Duke Roufus

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Duke Roufus
Born Jeffrey Ryan Roufus
(1970-02-19) 19 February 1970 (age 48)
Milwaukee, Wisconsin, United States
Nationality American
Height 6 ft 2 in (1.88 m)
Weight 235 lb (107 kg; 16.8 st)
Division Super Heavyweight
Style Kickboxing, Muay Thai, Taekwondo, Karate, Brazilian Jiu-Jitsu
Fighting out of Milwaukee, Wisconsin, United States
Team Roufusport
Rank 4th degree black belt in Roufusport Kickboxing
3rd degree black belt in Taekwondo
Purple belt in Brazilian jiu-jitsu
Years active 1988–2001 (Kickboxing)
2005–2007
Kickboxing record
Total 45
Wins 36
By knockout 26
Losses 8
Draws 1
No contests 0
Other information
Notable relatives Rick Roufus, brother
Notable students Alan Belcher, Stephan Bonnar, Matt Mitrione, Anthony Pettis, Jens Pulver, Ben Rothwell, Ben Askren, Erik Koch, CM Punk, Tyron Woodley

Jeffrey Ryan "Duke" Roufus[1] (born February 19, 1970) is an American former kickboxer and head coach of the Roufusport competition team based in Milwaukee, Wisconsin, United States.[2][3] He is a well-known striking coach in North America.[3]

Career[edit]

Duke Roufus started training in martial arts at an early age.[4] He is the younger brother of kickboxer Rick "The Jet" Roufus.

His professional kickboxing career saw him collect a number of titles including the W.K.A. North American Super Heavyweight Championship, W.A.K.O. World Super Heavyweight Championship, W.K.B.A. World Super Heavyweight Championship and the K.I.C.K. World Super Heavyweight Championship during the 1990s.

Roufus won the IKF International Kickboxing Federation Pro Muay Thai Rules World Super Heavyweight Title on December 4, 1998 in Milwaukee Wisconsin, over Hiriwa TeRangi of New Zealand by unanimous decision 50-43 on all three judges' cards.

On March 19, 1999, in Milwaukee, Wisconsin, in his only defense of the title, Roufus quickly defeated Australia's WKA World Champion Grant Barker with a combination of strikes which included a leg kick, 2 knees to Barker's head and finished with a high head kick, Roufus only took 39 seconds to knockout the Australian in the opening round of the scheduled 5 round Muay Thai bout.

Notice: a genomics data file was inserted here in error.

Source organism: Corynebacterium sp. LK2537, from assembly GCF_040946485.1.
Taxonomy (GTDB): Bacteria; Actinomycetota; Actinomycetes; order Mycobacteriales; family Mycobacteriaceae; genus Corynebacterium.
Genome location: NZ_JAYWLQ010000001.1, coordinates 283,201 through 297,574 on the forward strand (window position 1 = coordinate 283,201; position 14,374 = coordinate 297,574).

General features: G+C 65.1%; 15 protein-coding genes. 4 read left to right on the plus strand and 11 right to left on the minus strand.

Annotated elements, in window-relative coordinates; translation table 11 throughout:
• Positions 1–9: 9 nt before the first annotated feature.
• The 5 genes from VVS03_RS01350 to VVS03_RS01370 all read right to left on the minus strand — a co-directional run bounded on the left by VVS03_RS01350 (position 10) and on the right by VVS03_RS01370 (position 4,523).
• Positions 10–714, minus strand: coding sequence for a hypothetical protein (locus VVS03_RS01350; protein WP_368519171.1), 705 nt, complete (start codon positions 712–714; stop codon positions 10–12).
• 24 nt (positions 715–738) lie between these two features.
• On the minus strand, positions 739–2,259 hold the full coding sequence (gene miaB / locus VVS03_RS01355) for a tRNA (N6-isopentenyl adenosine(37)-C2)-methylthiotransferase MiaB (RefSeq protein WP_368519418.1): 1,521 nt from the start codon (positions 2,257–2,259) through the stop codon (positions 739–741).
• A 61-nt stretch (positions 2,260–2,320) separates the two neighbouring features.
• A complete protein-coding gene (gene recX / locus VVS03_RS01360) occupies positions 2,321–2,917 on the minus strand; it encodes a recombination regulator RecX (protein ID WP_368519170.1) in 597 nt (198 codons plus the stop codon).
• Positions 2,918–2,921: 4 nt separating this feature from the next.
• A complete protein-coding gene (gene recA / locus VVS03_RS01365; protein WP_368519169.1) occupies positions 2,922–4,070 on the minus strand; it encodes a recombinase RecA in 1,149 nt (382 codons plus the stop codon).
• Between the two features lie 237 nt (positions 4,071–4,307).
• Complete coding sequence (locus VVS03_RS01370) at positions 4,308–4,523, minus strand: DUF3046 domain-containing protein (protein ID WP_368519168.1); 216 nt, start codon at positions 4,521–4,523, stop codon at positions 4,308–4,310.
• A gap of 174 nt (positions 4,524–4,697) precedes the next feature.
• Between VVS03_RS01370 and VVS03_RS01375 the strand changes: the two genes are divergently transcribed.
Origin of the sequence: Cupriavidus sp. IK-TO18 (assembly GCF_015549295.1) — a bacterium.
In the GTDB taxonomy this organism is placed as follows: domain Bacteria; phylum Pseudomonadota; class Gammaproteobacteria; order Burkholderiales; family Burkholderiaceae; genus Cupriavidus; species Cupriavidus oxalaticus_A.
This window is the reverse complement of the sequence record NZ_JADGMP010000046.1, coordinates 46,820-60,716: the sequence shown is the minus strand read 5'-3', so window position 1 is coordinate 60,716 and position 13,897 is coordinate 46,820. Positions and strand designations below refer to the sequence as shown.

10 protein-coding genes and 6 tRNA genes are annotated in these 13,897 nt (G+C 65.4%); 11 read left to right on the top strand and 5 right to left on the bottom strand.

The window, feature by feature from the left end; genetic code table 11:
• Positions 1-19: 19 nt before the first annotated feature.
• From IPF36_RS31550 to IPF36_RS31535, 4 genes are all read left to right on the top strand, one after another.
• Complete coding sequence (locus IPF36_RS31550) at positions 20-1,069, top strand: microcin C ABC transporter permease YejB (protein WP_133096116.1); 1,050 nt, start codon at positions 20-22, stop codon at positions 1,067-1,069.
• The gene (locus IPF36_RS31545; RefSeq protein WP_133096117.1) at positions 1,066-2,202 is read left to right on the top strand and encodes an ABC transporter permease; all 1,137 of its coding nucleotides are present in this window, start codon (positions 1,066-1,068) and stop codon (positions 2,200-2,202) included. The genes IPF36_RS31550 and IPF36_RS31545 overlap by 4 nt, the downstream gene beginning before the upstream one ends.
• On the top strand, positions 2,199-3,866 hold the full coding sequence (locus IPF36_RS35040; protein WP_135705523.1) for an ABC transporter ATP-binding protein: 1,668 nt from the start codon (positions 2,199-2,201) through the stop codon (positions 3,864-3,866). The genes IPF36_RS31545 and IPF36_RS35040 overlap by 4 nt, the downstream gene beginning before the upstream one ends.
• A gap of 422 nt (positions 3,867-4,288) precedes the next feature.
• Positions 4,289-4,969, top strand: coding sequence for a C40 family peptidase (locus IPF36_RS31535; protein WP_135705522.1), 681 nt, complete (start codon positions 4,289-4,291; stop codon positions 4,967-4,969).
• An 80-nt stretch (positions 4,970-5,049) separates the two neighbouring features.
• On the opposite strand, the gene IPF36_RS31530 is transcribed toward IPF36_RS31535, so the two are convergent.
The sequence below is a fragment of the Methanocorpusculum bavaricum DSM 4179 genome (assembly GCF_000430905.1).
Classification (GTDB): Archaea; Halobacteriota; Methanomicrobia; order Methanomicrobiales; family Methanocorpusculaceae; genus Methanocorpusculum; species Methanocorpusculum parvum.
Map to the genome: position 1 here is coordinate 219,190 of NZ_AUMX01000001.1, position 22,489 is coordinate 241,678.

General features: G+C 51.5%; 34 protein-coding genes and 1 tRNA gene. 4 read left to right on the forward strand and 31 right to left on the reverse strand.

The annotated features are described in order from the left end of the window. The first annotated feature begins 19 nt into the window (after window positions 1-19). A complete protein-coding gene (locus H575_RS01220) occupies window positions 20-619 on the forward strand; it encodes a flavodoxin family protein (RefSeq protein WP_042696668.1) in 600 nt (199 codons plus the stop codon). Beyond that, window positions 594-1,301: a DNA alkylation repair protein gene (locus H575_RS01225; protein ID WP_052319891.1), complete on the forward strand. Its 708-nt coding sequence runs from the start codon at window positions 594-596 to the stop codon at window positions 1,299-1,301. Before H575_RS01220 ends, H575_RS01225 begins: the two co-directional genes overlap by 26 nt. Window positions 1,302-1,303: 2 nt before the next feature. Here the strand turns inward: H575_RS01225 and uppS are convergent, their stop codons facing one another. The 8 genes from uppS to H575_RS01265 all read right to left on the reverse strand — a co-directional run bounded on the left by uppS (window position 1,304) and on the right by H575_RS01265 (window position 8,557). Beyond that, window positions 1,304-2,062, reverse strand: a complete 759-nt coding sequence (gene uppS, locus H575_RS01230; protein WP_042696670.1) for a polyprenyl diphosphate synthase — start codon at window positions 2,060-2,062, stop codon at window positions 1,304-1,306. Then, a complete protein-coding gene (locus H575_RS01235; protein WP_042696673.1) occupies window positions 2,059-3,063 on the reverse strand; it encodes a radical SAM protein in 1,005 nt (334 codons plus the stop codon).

Roufus voluntarily vacated his Super Heavyweight Title to move down to the Heavyweight Muay Thai Division and soon after, retired. However, at the end of October, 2000, Roufus announced he would come out of retirement to fight in the K-1 USA tournament. He lost his second round bout in the May, 2001 K-1 USA tournament and his opening round bout in the August, 2001 K-1 USA tournament.

On December 11, 2002, Roufus made his retirement official. His final kickboxing record was 36-8-1/26 and in pro boxing he was 2-0/1.

On two further occasions Roufus has come out of retirement to fight in the ring to record wins against Sinisa "Thunderman" Andrijasevic on June 3, 2005 and Eduardo Maiorino on May 25, 2007.

Following his retirement, he has become a well-known trainer, working with many UFC/WEC MMA fighters including former UFC Lightweight Champion Anthony Pettis, Alan Belcher, Pat Barry, Erik Koch, Ben Rothwell, Matt Mitrione and former U.S. Olympian and former Bellator World Champion Ben Askren. Other former students include former UFC Lightweight Champion Jens Pulver and The Ultimate Fighter Season One star Stephan Bonnar.

Duke Roufus and business partner Scott Joffe operate Roufusport Martial Arts Academy in Milwaukee, Wisconsin.

Roufus has also served as color commentator for K-1 on ESPN2 and has appeared on TSN in Canada, Walker Texas Ranger and Fox's Best Damn Sport's Show Period. In January 2003, he was named one of Milwaukee Magazine's "50 People You Should Know."

Honors and titles[edit]

Kickboxing record[edit]

Kickboxing record

Legend:   Win   Loss   Draw/no contest

See also[edit]

References[edit]

  1. ^ "NSAC report of K-1 World Grand Prix 2001 in Las Vegas" (PDF). Boxing.nv.gov. Retrieved 3 November 2014. 
  2. ^ Dale De Souza. "Duke Roufus, the Roufusport Fight Club and the Power of Quality over Quantity". Bleacher Report. Retrieved 3 November 2014. 
  3. ^ a b "Duke Roufus: MMA's Busiest Man in Milwaukee". UFC. Retrieved 3 November 2014. 
  4. ^ Alireza Fadaie. "Exclusive Interview With Duke Roufus". Bleacher Report. Retrieved 3 November 2014. 

External links[edit]